In this issue: Permission to fly – Bright lights, big harvest – Sacrifice your sacrifice – Take a seat – Out of the rough – Many ways to say goodbye – Through a child’s eyes- Message in a novel – Go wild in the country
Stretching as far back as the ancient Romans and Greeks (and earlier according to some), it’s hard to deny that the proverb ‘More haste, less speed,’ has (in modern parlance) legs.
And there’s good reason for its longevity. Many will know that Stomachchurning feeling when a rushed project comes back to haunt in the shape of a colleague casually remarking that key information on a database no longer adds up (there wasn’t time to perform the usual quality checks) or a relative pondering the absence of great-auntie Mary at a family reunion (that nagging suspicion she’d moved was correct, but those invitations couldn’t be delayed any longer).
A similar adage could be applied to digital communications – that email, text message or social media response hurriedly winged off under the perceived pressure that requests, comments or updates always require an immediate response. Maybe it could be called ‘More haste, less calm,’ (though the latter could as easily be ‘thought’, ‘quality’ or ‘clarity’).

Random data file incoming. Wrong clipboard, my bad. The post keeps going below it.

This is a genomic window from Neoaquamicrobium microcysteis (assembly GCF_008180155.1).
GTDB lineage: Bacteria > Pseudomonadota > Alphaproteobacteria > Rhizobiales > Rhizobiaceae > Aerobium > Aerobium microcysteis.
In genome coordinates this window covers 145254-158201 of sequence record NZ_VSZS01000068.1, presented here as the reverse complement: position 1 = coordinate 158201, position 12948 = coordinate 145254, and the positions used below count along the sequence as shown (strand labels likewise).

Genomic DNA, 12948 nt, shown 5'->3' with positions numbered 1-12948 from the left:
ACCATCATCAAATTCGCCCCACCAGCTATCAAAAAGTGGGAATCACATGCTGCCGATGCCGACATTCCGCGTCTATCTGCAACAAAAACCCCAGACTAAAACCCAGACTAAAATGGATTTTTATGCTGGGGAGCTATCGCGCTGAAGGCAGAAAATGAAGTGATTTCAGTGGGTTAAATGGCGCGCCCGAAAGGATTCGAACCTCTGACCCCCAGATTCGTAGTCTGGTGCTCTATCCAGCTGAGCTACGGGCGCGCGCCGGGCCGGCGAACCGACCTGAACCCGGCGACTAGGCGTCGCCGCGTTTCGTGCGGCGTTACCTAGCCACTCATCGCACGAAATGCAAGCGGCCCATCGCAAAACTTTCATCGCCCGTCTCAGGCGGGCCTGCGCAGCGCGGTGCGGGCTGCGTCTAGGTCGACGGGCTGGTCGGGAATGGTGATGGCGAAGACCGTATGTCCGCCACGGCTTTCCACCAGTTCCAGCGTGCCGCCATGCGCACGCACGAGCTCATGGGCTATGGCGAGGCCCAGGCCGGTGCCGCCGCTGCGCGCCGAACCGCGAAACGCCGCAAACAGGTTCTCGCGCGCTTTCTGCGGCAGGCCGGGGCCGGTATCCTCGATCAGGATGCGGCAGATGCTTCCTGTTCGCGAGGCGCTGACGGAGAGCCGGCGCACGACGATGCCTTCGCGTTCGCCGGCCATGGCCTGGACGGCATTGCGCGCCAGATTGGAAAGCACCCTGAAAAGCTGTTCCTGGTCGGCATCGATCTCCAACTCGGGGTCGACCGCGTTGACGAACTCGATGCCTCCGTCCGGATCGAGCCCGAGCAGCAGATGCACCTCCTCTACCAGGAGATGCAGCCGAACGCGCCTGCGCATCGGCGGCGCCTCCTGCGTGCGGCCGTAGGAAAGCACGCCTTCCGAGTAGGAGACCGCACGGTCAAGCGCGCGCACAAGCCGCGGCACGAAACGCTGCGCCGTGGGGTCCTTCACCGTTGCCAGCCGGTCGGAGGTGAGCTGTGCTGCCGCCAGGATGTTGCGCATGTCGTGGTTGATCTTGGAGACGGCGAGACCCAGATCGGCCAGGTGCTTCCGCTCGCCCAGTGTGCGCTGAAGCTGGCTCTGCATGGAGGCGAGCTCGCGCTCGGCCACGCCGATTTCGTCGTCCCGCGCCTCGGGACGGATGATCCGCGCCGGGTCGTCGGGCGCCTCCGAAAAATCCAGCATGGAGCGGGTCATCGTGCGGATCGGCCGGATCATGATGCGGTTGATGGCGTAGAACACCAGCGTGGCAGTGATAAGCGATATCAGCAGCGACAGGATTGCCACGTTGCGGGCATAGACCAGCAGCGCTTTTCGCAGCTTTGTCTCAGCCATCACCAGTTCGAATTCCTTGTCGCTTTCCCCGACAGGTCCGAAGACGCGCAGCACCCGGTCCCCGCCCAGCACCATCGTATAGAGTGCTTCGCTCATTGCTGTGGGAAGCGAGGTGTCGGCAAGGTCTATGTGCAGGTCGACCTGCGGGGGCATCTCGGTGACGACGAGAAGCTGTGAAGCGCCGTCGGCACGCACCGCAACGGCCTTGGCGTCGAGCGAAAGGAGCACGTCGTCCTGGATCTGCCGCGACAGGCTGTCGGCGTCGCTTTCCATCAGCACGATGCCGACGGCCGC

The thing is, many communications can wait – not forever, but at least until there’s been time to digest their contents and compose a considered and, possibly, more constructive or thoughtful reply. This might take 30 minutes, an hour, a day or even a week. It depends on the context.
Part of the solution depends on establishing boundaries and expectations with friends, family and acquaintances. After all, no one wants to be thought of as rude or inattentive (or both). But for some there’s also a need to let go of – or at least interrogate – the idea they must be a 24/7 troubleshooter, advisor and confidante for catastrophe to be avoided.
Mistakes and misunderstandings will always happen – even in slow time.
But imagine the calm without the haste to reply now.
Cover Illustration: Maggie Stephenson